The Scotsman, Scotland's national newspaper, published a particularly scathing editorial denouncing President Donald Trump ahead of his visit to the United Kingdom.
Leader comment: A denunciation of Donald Trump. https://t.co/mdmHR3nwC6— The Scotsman (@The Scotsman)1531393213.0
"The 45th US President is an appalling human being," the editorial staff observes, before launching into an exhaustive list of Trump's transgressions.
Trump, among other things The Scotsman notes:
- "is a racist, a serial liar, and either a sexual abuser or someone who falsely brags about being one in the apparent belief that this will impress other men."
- has attacked NFL players who, in refusing to stand for the national anthem, staged peaceful protests against police brutality and systemic inequality, saying that they "maybe... shouldn't be in the country."
- claimed there were "very fine people" on both sides of last year's "Unite the Right" rally in Charlottesville, Virginia, even after meeting with then-newly installed FBI Director Christopher Wray and Attorney General Jeff Sessions, and acknowledged that the Justice Department had opened a civil rights investigation into the death of Heather Heyer, the woman who was killed after she was struck by a Dodge Challenger driven by James Alex Fields, who had traveled to the city from Ohio to protest at the rally with fellow white nationalists.
- "pushed the lie" that Barack Obama, the first African-American president, is not an American citizen, despite incontrovertible evidence to the contrary.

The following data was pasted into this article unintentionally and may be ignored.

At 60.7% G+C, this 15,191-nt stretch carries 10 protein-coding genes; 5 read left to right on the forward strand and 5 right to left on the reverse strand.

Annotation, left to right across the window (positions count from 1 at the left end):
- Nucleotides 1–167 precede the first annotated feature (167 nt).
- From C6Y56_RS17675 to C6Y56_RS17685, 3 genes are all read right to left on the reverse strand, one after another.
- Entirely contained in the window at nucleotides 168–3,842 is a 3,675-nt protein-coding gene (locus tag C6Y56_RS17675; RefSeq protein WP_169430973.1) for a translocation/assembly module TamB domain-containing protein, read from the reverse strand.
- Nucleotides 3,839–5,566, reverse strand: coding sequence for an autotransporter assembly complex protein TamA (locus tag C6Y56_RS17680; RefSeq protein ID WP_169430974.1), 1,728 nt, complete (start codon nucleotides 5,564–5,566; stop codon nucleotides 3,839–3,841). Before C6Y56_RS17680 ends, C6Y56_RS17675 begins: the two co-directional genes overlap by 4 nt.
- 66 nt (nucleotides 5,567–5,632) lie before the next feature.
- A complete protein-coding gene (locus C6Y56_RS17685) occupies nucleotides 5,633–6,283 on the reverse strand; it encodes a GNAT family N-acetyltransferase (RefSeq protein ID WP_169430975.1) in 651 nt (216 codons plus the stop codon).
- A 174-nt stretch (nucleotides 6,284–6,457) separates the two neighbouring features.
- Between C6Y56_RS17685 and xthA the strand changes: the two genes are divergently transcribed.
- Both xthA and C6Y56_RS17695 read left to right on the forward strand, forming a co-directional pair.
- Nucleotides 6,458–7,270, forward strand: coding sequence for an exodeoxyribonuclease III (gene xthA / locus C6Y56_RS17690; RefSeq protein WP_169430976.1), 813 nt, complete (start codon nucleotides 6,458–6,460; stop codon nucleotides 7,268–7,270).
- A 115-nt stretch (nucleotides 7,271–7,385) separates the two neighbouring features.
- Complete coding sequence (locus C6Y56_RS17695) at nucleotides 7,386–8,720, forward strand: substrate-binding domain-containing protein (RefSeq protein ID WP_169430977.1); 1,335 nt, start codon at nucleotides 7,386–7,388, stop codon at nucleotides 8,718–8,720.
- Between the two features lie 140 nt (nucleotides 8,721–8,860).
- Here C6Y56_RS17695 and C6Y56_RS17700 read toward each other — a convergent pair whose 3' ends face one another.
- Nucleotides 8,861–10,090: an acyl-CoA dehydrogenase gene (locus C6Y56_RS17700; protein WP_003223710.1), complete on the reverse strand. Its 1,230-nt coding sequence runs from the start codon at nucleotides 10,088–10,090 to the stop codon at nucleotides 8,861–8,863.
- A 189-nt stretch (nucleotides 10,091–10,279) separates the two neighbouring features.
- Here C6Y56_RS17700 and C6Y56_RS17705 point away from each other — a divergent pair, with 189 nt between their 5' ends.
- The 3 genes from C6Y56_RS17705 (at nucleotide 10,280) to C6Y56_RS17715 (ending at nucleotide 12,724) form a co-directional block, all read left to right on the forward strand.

- has called for a "total and complete shutdown" of Muslims entering the United States, statements which many people have been given the rubber stamp by last month's Supreme Court ruling upholding his travel ban.
- has expressed considerable racial animus toward Mexican immigrants (referring to them as "rapists and criminals"; said Nigerians would "never go back to 'their huts'" after seeing the United States and referred to African nations as "shitholes."
- claimed that Gonzalo Curiel, the Indiana-born judge presiding over a lawsuit against Trump University "was biased against him and unfit to take the case" because of his Mexican heritage.
The Scotsman's editorial team also takes Trump to task for his penchant for decrying the media as "fake news," a mantra which many believe galvanized a gunman who killed several people at the headquarters of Maryland's Capital Gazette while already embroiled in a lawsuit against the paper.
But the president, long criticized for projecting his own guilt onto others, according to a Washington Post analysis that The Scotsman cites, "lies an average of 6.5 times a day." The Scotsman adds that The New York Times has "also tried to make a definitive list of his numerous falsehoods," and it's a list that grows each time the president composes a tweet for his millions of followers. The Scotsman quotes Rex Tillerson, who summed up the president's habit of lying in a speech he gave shortly after he was fired from his position as Secretary of State: